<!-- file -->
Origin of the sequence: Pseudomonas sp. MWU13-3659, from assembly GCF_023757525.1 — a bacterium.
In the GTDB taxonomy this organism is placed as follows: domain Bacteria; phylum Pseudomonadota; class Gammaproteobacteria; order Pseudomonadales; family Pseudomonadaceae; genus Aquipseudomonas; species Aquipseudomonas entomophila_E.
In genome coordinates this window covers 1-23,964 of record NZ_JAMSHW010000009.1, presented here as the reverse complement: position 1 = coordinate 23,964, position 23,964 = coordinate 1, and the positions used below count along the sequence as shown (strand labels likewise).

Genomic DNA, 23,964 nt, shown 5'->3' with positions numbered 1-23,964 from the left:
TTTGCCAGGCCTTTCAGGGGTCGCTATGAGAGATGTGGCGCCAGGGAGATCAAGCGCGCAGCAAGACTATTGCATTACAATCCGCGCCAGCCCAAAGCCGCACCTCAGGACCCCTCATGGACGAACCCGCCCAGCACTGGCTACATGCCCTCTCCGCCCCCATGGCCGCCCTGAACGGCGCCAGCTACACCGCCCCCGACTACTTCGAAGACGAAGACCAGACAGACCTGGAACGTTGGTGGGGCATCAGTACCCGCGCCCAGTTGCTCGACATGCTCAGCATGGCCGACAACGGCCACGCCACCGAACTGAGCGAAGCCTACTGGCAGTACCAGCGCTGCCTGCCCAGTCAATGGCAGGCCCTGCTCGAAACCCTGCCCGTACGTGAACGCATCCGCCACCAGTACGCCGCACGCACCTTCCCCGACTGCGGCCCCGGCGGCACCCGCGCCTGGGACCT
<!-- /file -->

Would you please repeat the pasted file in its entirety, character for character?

Origin of the sequence: Pseudomonas sp. MWU13-3659, from assembly GCF_023757525.1 — a bacterium.
In the GTDB taxonomy this organism is placed as follows: domain Bacteria; phylum Pseudomonadota; class Gammaproteobacteria; order Pseudomonadales; family Pseudomonadaceae; genus Aquipseudomonas; species Aquipseudomonas entomophila_E.
In genome coordinates this window covers 1-23,964 of record NZ_JAMSHW010000009.1, presented here as the reverse complement: position 1 = coordinate 23,964, position 23,964 = coordinate 1, and the positions used below count along the sequence as shown (strand labels likewise).

Genomic DNA, 23,964 nt, shown 5'->3' with positions numbered 1-23,964 from the left:
TTTGCCAGGCCTTTCAGGGGTCGCTATGAGAGATGTGGCGCCAGGGAGATCAAGCGCGCAGCAAGACTATTGCATTACAATCCGCGCCAGCCCAAAGCCGCACCTCAGGACCCCTCATGGACGAACCCGCCCAGCACTGGCTACATGCCCTCTCCGCCCCCATGGCCGCCCTGAACGGCGCCAGCTACACCGCCCCCGACTACTTCGAAGACGAAGACCAGACAGACCTGGAACGTTGGTGGGGCATCAGTACCCGCGCCCAGTTGCTCGACATGCTCAGCATGGCCGACAACGGCCACGCCACCGAACTGAGCGAAGCCTACTGGCAGTACCAGCGCTGCCTGCCCAGTCAATGGCAGGCCCTGCTCGAAACCCTGCCCGTACGTGAACGCATCCGCCACCAGTACGCCGCACGCACCTTCCCCGACTGCGGCCCCGGCGGCACCCGCGCCTGGGACCT